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Whole Foods Says It Has Constitutional Right To Ban Workers From Wearing Black Lives Matter Masks

The Amazon-owned company claims that the National Labor Relations Board ‘compelling employer speech’ violated the First Amendment.

Supermarket chain Whole Foods Market is arguing that the federal government is trying to violate its constitutional right to ban employees from wearing Black Lives Matter face masks at work.

That claim was part of the Amazon-owned grocery chain’s Dec. 17 response to the National Labor Relations Board’s (NLRB) complaint that accused Whole Foods of violating federal law by imposing a workplace dress code that barred the BLM insignia. Bloomberg obtained Whole Food’s court filing through a Freedom of Information Act request.

According to Bloomberg News, Whole Foods accused NLRB general counsel Jennifer Abruzzo of attempting to “compel employer speech,” which violates the chain’s First Amendment rights.

Whole Foods stated in its filing: "By singling out the phrase 'Black Lives Matter' the General Counsel is impermissibly favoring, and requiring that [Whole Foods] favor, certain expressions of political speech over others in its retail grocery stores."

The health food retailer told Business Insider that its dress code policy is designed "to ensure we are giving Team Members a workplace and customers a shopping experience focused entirely on excellent service and high-quality food."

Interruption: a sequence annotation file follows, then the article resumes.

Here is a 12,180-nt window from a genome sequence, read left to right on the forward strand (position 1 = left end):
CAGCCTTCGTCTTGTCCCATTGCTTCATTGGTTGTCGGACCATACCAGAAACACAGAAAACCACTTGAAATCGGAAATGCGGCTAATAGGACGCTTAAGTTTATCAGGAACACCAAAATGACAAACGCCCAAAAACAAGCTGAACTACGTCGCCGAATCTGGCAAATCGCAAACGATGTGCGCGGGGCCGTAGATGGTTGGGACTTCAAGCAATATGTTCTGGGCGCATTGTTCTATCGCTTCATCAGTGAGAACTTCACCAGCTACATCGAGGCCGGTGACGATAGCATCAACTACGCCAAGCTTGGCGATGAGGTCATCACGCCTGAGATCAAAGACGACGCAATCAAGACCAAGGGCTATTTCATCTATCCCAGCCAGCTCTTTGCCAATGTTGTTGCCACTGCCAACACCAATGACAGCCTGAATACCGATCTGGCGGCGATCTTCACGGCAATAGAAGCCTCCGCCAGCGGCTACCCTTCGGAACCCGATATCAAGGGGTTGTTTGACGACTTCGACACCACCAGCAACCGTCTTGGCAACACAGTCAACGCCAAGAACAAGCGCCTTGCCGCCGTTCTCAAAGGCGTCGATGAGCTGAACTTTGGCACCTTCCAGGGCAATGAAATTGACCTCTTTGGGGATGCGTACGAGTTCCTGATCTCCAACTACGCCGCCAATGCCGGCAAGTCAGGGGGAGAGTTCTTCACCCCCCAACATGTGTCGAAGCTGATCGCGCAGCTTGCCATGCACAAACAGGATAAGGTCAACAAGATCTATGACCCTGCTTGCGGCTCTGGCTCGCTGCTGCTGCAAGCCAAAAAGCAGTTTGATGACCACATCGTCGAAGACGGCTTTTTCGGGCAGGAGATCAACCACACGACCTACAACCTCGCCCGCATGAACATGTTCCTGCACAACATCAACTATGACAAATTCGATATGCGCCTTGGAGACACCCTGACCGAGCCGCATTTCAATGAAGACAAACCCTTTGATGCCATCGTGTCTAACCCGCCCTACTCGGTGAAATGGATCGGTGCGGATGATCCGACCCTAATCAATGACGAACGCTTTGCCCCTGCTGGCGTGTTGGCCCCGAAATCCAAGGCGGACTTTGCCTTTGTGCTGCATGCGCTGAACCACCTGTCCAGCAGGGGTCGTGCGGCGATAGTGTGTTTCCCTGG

"We do not believe we should compromise that experience by introducing any messages on uniforms, regardless of the content, that shift the focus away from our mission," the statement continued.

RELATED: Whole Foods Sued By Employees For Disciplining Workers Who Wore Black Lives Matter Masks

In July 2020, a group of Whole Foods workers filed a discrimination lawsuit against the grocery chain for disciplining workers who wore BLM masks during their shift. The workers said Whole Foods had sent employees home without pay for violating its dress code starting in the previous month and threatened to terminate them.

According to The New York Times, the lawsuit also underscored that Whole Foods did not enforce its dress code policy when employees wore messages on masks or clothing that expressed support for other causes, including the movement for LGBTQ rights.

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